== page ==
The heat output along the entire length of the conventional heater needs to accommodate the low thermal conductivity layers so that the heater does not overheat at the low thermal conductivity layers and bum out. The heat output adjacent to the low thermal conductivity layers that are at high temperature will reduce for the temperature limited heater, but the remaining portions of the temperature limited heater that are not at high temperature will still provide high heat output. Because heaters for heating hydrocarbon formations typically have long lengths (for example, at least 10 m, 100 m, 300 m, at least 500 m, 1 km or more up to 10 km), the majority of the length of the temperature limited heater may be operating below the Curie temperature while only a few portions are at or near the Curie temperature of the temperature limited heater.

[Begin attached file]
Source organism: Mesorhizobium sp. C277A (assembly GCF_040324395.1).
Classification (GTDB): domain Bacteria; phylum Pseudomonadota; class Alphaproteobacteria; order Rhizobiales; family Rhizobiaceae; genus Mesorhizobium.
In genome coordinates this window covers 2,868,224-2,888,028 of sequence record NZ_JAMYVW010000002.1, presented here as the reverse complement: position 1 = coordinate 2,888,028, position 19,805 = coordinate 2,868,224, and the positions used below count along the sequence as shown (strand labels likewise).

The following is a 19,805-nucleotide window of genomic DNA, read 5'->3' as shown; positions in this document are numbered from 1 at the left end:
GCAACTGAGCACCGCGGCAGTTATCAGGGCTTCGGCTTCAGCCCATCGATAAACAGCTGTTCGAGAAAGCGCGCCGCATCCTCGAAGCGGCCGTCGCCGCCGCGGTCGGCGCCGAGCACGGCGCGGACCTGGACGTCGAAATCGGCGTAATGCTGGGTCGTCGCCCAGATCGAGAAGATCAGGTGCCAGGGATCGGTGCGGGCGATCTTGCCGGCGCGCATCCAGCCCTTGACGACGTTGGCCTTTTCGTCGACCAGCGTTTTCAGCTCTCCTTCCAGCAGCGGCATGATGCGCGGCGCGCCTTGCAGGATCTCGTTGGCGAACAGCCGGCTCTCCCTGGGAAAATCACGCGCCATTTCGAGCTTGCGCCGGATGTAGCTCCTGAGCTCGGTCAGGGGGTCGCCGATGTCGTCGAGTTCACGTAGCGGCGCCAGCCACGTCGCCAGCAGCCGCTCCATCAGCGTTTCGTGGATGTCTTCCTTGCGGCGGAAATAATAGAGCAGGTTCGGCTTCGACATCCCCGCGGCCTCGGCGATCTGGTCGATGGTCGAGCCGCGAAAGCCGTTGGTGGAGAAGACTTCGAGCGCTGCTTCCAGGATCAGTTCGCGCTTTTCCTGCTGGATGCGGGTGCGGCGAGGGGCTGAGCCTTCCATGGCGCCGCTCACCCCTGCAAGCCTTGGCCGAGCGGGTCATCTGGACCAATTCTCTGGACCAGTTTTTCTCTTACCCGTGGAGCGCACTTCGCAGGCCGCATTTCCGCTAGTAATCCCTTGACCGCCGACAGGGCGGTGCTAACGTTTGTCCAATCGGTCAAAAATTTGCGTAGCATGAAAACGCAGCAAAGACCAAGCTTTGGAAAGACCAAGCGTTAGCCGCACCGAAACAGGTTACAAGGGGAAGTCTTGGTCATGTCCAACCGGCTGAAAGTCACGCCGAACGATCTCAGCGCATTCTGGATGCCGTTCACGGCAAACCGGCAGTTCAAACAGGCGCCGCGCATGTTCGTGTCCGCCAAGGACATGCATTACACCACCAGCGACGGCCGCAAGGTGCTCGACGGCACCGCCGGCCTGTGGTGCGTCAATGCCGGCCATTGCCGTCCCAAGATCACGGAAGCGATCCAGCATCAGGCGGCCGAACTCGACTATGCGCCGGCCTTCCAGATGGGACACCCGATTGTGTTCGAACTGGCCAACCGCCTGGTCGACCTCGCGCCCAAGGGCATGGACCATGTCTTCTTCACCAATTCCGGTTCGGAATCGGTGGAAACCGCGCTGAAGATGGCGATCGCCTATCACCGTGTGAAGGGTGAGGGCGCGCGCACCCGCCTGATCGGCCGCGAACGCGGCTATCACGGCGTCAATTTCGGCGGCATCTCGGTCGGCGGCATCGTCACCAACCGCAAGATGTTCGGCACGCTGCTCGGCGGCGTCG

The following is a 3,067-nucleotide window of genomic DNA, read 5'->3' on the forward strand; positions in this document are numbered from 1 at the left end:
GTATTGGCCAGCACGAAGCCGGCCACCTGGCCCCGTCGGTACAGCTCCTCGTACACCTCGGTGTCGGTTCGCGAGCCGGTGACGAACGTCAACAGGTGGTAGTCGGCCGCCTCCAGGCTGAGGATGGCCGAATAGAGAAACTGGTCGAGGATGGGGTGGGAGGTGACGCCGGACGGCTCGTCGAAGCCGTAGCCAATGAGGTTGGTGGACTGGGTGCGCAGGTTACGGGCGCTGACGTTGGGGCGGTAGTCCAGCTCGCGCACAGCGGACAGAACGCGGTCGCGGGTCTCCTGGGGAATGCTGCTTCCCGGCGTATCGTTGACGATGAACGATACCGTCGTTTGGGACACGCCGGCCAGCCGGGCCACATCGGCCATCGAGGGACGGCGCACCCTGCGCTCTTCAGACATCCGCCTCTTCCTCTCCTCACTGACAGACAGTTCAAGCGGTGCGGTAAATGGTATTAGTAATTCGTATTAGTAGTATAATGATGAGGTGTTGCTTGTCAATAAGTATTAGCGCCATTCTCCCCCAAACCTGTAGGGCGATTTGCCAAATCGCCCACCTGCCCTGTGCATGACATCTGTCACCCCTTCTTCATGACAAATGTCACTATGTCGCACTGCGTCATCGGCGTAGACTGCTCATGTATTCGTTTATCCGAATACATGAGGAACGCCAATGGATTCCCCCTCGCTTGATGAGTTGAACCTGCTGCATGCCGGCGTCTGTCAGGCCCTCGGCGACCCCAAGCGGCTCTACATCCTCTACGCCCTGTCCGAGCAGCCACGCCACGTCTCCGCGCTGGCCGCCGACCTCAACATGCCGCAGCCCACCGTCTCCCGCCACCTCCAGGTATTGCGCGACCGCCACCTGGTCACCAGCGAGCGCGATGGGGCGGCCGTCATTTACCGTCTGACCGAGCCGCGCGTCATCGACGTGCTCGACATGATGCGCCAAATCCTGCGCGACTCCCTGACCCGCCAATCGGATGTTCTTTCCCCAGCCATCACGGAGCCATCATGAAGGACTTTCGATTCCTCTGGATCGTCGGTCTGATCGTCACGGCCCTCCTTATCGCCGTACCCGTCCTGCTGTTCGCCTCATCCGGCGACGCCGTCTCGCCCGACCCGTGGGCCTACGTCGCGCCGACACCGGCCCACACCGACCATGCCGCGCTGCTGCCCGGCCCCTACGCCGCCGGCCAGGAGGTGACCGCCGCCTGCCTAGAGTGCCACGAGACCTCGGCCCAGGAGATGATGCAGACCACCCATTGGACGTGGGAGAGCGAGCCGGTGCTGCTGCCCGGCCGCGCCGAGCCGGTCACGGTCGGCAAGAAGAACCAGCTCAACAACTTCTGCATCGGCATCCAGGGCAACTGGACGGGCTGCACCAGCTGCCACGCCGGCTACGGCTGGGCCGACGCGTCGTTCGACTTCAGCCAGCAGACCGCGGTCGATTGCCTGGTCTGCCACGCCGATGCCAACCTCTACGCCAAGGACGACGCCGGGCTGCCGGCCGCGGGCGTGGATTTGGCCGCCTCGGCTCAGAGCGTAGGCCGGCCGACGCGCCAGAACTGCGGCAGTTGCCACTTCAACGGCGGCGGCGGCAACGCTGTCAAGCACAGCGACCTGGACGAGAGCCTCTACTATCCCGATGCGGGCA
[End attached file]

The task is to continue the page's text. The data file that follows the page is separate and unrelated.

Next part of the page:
The use of temperature limited heaters allows for efficient transfer of heat to the formation. Efficient transfer of heat allows for reduction in time needed to heat the formation to a desired temperature. For example, in Green River oil shale, pyrolysis typically requires 9.5 years to 10 years of heating when using a 12 m heater well spacing with conventional constant wattage heaters. For the same heater spacing, temperature limited heaters may allow a larger average heat output while maintaining heater equipment temperatures below equipment design limit temperatures. Pyrolysis in the formation may occur at an earlier time with the larger average heat output provided by temperature limited heaters than the lower average heat output provided by constant wattage heaters. For example, in Green River oil shale, pyrolysis may occur in 5 years using temperature limited heaters with a 12 m heater well spacing. Temperature limited heaters counteract hot spots due to inaccurate well spacing or drilling where heater wells come too close together. In certain embodiments, temperature limited heaters allow for increased power output over time for heater wells that have been spaced too far apart, or limit power output for heater wells that are spaced too close together. Temperature limited heaters also supply more power in regions adjacent the overburden and underburden to compensate for temperature losses in the regions.